It was 6 a.m. in the emergency room when the patient came in with labored breathing. His respiratory rate was so low that medical resident Dr. Maura Madou wanted to give him her full attention. That might have been easier if she hadn’t already worked 22 hours.
“He was pretty sick, and needed someone with high acuity,” she said. “I honestly couldn’t wait for the next shift to come in.” Read More
Score one for the outraged.
After several days of widespread indignation from customers, regulators, and even the governor, Pacific Gas & Electric Corp. announced Monday that it would not make ratepayers cough up $35 million for its fallen CEO’s retirement package.
Last week, the company announced that CEO Peter Darbee was retiring after “a challenging year.” That year included the death of eight people and injury of dozens more when one fo PG&E’s natural-gas pipeline, in San Bruno exploded, and the subsequent downward trajectory of its stock price. Read More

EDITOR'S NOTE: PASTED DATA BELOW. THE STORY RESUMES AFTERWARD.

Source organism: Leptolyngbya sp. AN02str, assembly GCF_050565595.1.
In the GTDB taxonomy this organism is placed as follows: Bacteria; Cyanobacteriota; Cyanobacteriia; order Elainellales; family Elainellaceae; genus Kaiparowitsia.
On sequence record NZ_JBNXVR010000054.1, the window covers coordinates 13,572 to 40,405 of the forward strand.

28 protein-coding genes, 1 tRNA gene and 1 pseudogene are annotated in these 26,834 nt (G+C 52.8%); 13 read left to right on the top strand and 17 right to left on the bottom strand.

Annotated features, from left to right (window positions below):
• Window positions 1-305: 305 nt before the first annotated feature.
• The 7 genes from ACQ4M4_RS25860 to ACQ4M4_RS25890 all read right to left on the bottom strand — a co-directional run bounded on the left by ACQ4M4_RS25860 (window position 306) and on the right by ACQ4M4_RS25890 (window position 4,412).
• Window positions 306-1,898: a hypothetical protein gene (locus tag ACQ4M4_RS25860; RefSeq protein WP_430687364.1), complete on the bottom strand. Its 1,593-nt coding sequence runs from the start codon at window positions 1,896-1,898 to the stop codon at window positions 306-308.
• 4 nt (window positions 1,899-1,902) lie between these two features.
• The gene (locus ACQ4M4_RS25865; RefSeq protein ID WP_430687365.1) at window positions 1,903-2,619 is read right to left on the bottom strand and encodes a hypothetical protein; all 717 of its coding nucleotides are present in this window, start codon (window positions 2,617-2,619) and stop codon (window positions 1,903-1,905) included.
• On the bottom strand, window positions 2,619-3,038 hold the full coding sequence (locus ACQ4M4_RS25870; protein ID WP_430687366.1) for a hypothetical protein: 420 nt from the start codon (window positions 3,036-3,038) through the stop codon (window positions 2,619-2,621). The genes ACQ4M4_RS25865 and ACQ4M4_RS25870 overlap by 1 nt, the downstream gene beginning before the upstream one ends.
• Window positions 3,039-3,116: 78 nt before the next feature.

Navigating through 200,000 yachting fanatics on the way home from work could totally cramp a person’s commute. With that in mind, The City is hosting a meeting in the Ferry Building this week to meet with neighbors about the “people plan” they’ve come up with — the strategy for handling the crowds expected for the event. Read More
On a recent evening in the Sunset district, a patrol officer stepped onto a crowded N-Judah train and asked to see passengers’ proofs-of-purchase. Riders began digging out their Clipper cards and holding them out to be scanned, but instead the officer simply nodded and walked by.Asked why he was taking their word for it that they’d scanned the card when they got on, rather than checking with a handheld Clipper-card reader, he appeared chagrined. Read More
Pacific Gas & Electric Co.’s top dog has retired after “a challenging year” in which a company natural-gas pipeline exploded and killed eight people and the trajectory of its stock price changed from steady ascent to precarious decay.
Peter Darbee, who stood at PG&E’s helm since 2005, is the third executive to leave the utility in recent weeks. He will depart with a retirement package worth an estimated $35 million and be replaced on an interim basis by director Lee Cox, who will earn $150,000 a month. Read More